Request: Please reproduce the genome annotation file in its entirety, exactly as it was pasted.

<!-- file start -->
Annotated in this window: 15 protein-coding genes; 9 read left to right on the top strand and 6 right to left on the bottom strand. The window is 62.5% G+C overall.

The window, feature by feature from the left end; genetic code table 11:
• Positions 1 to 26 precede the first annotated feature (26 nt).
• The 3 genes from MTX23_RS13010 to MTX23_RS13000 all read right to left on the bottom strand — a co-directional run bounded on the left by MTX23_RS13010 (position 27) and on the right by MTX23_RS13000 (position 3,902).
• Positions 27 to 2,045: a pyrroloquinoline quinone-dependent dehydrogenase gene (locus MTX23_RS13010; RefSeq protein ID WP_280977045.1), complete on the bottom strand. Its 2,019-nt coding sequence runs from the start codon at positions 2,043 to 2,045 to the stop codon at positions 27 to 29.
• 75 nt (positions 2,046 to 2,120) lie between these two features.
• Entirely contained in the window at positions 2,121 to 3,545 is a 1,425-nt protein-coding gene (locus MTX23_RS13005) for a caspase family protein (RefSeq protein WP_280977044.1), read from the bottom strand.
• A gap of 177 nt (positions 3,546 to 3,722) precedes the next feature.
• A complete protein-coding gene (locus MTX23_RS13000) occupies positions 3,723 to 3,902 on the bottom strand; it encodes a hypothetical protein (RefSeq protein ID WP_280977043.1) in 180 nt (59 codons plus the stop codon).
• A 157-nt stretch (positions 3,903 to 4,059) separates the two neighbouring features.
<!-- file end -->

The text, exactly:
Annotated in this window: 15 protein-coding genes; 9 read left to right on the top strand and 6 right to left on the bottom strand. The window is 62.5% G+C overall.

The window, feature by feature from the left end; genetic code table 11:
• Positions 1 to 26 precede the first annotated feature (26 nt).
• The 3 genes from MTX23_RS13010 to MTX23_RS13000 all read right to left on the bottom strand — a co-directional run bounded on the left by MTX23_RS13010 (position 27) and on the right by MTX23_RS13000 (position 3,902).
• Positions 27 to 2,045: a pyrroloquinoline quinone-dependent dehydrogenase gene (locus MTX23_RS13010; RefSeq protein ID WP_280977045.1), complete on the bottom strand. Its 2,019-nt coding sequence runs from the start codon at positions 2,043 to 2,045 to the stop codon at positions 27 to 29.
• 75 nt (positions 2,046 to 2,120) lie between these two features.
• Entirely contained in the window at positions 2,121 to 3,545 is a 1,425-nt protein-coding gene (locus MTX23_RS13005) for a caspase family protein (RefSeq protein WP_280977044.1), read from the bottom strand.
• A gap of 177 nt (positions 3,546 to 3,722) precedes the next feature.
• A complete protein-coding gene (locus MTX23_RS13000) occupies positions 3,723 to 3,902 on the bottom strand; it encodes a hypothetical protein (RefSeq protein ID WP_280977043.1) in 180 nt (59 codons plus the stop codon).
• A 157-nt stretch (positions 3,903 to 4,059) separates the two neighbouring features.